The Offence (Great Britain, 1973):

Opening with police sergeant Sean Connery held down by his colleagues after smashing a suspectís face in during an interrogation, the narrative bends over itself to reveal the "before" and the "after" of the beating. Structured like a series of suffocating duets, Sidney Lumetís pungent crime drama maps out the detectiveís burning fuse during a child molestation case, dissecting his interactions with his drab wife (Vivien Merchant), a questioning lieutenant (Trevor Howard), and, most tellingly, the doomed bloke picked up during the investigation (Ian Bannen). Less well-known than his other British pictures (The Hill, The Deadly Affair, Murder on the Orient Express), this unrelentingly somber policier inaugurates a newfound force in Lumetís work. The story, adapted by John Hopkins from his play, abounds in stylistic tics (recurring visual motifs, various events replayed several times, color coding), but the flashiness that pockmarked much of the directorís earlier work has been pruned to hushed, concentrated intensity. Likewise, the movie looks ahead to the bathed-in-gray thematics of Lumetís later studies of law & order ambivalence -- Conneryís pressure-cooker copper, plagued with lurid images palpitating inside his brain, is the template for the protagonists of Serpico, Prince of the City and Q & A. Connery pinpoints some fantastic shadings of bullying, dissatisfaction and self-disgust, matched by Bannenís peerless razzing -- the culminating pounding is less liberating purgation than guilt transference, christened by Bannenís bloodied leer. Cinematography by Gerry Fisher. With Derek Newark, John Hallam, and Peter Bowles.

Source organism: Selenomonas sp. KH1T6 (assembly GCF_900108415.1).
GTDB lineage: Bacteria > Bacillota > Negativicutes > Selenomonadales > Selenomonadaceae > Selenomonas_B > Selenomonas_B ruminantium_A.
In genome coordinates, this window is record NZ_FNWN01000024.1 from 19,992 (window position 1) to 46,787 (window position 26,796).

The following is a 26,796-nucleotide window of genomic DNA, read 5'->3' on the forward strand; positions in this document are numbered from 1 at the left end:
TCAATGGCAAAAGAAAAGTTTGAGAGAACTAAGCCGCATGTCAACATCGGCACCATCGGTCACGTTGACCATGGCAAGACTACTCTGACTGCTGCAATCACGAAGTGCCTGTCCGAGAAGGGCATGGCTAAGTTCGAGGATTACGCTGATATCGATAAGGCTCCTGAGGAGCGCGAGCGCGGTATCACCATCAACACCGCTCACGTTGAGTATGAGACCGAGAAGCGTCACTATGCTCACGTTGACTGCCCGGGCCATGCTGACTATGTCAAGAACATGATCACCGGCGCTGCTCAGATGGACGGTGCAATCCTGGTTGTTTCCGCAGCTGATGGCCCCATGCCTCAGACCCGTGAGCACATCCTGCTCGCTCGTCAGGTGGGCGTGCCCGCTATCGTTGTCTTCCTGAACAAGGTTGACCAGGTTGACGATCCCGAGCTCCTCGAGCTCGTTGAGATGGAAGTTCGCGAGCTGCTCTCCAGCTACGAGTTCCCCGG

--- Fernando F. Croce

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